Fish can adjust their sensitivity to the actions of others – such as fleeing due to a false alarm – in order to reduce the risk of overreacting to misinformation, according to a new study.
When wild coral reef fish swim alone or in small groups they are extra-sensitive to their surroundings and are highly attuned to the actions of others. For example, when fish around them startle, they’re more likely to flee themselves. But in large, dense schools, where fish around them are more likely to startle or dart for no reason, individuals are more willing to take risks and tune down their sensitivity to social cues, making them less likely to flee when a neighboring fish does.
Such decision-making mechanisms may be preserved in other animals, including humans.
The behavior doesn’t necessarily discriminate between true threats and misinformation, rather, it adjusts sensitivity in a way that will lower the probability of responding to a false alarm.
Analysis of footage from underwater camera observatories found that individuals in schools of wild foraging fish flee for shelter even when no predator or threat is present about once every 8 minutes.
For the study, “Wild Animals Suppress the Spread of Socially-Transmitted Misinformation,” published March 28 in the Proceedings of the National Academy of Sciences, researchers used new computer vision tools, machine learning and computational modeling to analyze underwater recordings of startle events among foraging coral reef fish in Mo’orea, French Polynesia.
“When we looked at the features of the model that matched observed behavior, we found that it adjusts the sensitivity of individuals to signals produced by others, based on the past history of what they’ve been seeing,” said senior author Andrew Hein, assistant professor of computational biology in the College of Agriculture and Life Sciences. Ashkaan Fahimipour, an assistant professor of biological sciences at Florida Atlantic University, is the study’s first author.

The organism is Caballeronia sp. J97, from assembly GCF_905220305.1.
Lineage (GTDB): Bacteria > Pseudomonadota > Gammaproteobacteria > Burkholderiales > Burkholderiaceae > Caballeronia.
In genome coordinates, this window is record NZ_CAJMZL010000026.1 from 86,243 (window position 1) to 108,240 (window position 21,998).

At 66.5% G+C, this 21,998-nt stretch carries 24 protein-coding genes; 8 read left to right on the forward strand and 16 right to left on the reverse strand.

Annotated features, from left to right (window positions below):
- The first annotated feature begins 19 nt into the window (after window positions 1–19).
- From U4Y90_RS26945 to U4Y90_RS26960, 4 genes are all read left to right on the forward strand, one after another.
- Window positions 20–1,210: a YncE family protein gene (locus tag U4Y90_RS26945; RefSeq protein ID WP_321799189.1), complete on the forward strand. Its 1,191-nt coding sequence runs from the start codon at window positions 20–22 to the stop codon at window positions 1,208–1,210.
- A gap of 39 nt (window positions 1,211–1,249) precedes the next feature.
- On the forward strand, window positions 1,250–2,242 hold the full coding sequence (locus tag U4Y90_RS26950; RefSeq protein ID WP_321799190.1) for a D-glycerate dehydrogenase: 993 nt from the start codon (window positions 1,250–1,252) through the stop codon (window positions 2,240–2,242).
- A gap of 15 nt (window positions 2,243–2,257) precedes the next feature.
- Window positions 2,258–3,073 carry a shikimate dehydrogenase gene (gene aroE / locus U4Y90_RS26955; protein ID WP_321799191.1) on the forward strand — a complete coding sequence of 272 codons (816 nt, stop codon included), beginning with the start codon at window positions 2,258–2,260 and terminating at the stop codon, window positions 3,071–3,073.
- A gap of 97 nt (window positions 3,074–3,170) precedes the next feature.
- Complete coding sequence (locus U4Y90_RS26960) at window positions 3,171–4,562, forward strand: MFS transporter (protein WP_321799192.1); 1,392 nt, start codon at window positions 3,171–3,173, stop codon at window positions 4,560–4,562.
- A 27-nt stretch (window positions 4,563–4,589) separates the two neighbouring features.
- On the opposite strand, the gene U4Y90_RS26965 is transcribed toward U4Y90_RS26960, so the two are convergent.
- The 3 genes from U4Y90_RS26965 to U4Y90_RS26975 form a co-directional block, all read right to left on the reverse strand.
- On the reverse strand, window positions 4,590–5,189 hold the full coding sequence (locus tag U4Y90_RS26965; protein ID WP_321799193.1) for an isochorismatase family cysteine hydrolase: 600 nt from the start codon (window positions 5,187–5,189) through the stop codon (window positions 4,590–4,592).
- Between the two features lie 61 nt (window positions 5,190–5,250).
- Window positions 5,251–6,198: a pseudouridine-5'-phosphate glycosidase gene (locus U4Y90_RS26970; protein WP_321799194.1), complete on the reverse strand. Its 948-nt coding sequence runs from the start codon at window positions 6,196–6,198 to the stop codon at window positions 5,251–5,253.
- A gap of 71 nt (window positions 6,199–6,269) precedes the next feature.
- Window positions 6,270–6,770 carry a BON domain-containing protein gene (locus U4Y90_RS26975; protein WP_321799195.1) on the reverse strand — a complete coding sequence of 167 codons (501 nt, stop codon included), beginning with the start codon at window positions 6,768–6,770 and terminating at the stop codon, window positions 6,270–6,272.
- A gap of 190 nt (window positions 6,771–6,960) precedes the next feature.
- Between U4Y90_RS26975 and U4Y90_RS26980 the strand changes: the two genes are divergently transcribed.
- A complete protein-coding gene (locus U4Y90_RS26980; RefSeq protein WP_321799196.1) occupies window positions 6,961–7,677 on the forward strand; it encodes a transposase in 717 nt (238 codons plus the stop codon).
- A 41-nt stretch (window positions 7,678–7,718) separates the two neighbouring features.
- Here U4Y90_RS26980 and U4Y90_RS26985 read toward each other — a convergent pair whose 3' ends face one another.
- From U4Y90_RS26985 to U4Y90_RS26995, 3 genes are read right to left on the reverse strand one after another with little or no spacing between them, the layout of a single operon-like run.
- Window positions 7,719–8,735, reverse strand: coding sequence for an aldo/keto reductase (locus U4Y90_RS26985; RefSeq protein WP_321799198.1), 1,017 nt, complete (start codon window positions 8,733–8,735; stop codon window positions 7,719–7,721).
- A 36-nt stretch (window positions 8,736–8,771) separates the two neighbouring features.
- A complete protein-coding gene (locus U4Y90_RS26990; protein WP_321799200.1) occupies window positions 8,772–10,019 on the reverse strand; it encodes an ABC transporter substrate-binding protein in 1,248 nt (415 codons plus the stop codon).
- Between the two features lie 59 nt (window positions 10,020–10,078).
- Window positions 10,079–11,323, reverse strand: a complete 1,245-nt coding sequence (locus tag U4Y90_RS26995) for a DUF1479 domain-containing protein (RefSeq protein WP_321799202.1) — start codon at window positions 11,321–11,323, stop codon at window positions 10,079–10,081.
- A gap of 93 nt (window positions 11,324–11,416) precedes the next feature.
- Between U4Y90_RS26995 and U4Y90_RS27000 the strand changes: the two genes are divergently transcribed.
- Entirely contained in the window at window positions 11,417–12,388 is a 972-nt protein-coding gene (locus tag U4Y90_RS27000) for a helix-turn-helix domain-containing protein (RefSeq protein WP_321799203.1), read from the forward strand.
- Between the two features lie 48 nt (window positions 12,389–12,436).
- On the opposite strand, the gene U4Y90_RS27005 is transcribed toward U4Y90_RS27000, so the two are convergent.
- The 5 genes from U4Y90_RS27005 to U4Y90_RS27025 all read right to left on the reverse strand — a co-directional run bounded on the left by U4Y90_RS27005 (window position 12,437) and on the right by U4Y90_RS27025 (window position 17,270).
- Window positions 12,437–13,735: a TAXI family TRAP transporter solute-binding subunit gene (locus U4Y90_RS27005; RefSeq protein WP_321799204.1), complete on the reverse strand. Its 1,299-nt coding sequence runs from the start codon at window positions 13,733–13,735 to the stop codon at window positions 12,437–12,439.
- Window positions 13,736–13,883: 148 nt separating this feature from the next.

When there is a lot of visual motion, individuals appear to lower their sensitivity to it, and when there is very little visual motion, they increase their sensitivity, Hein said. “So they seem to be dynamically adjusting the sensitivity,” he added.
While there is a big focus in politics these days on disinformation, where individuals deliberately create misinformation to deceive others, other forms of misinformation are more subtle, inadvertent and innocent. For example, the sight of a crowded restaurant may suggest the food is good, but a meal there might prove otherwise. Or, while standing on a busy street corner, other pedestrians begin to cross the street, and you follow, only to find the light is still red and a truck is approaching, prompting you to step back.
In the study, the researchers used coral reef fish as a model system. The fish feed in dangerous areas where there are predators, prompting them to be edgy and skittish, even when predators are not present. Using computer vision technology to analyze footage of the fish from underwater observatories in coral reefs, the researchers precisely tracked the actions of every individual in a frame and reconstructed what each individual saw and the decisions they made.
In the past, scientists have proposed several ideas about how misinformed behaviors might spread from one individual to another within human and animal groups. These hypotheses predicted that misinformed responses should spread widely through fish groups; but real world data showed that such misinformation cascades rarely occur, Hein said.
“Mechanisms for adjusting sensitivity are actually crucial if you’re going to maintain control over your behavior,” Hein said. The new model was based on well-studied properties of fish neural circuits that control these behaviors.
“When we took our new model, and we applied it to our data, we found that it explains the data beautifully, and appears to be very consistent with what the animals are actually doing,” Hein said.
While more study is needed, the paper suggests that the need to cope with misinformation may have driven the evolution of how brains process information, Hein said.
“Because of its simplicity, and the ease with which it can be implemented in the nervous system, we believe this form of dynamic control of sensitivity may be widespread in biological systems, and may have evolved as a simple but robust way of coping with misinformation,” he said.
The study was funded by the National Science Foundation.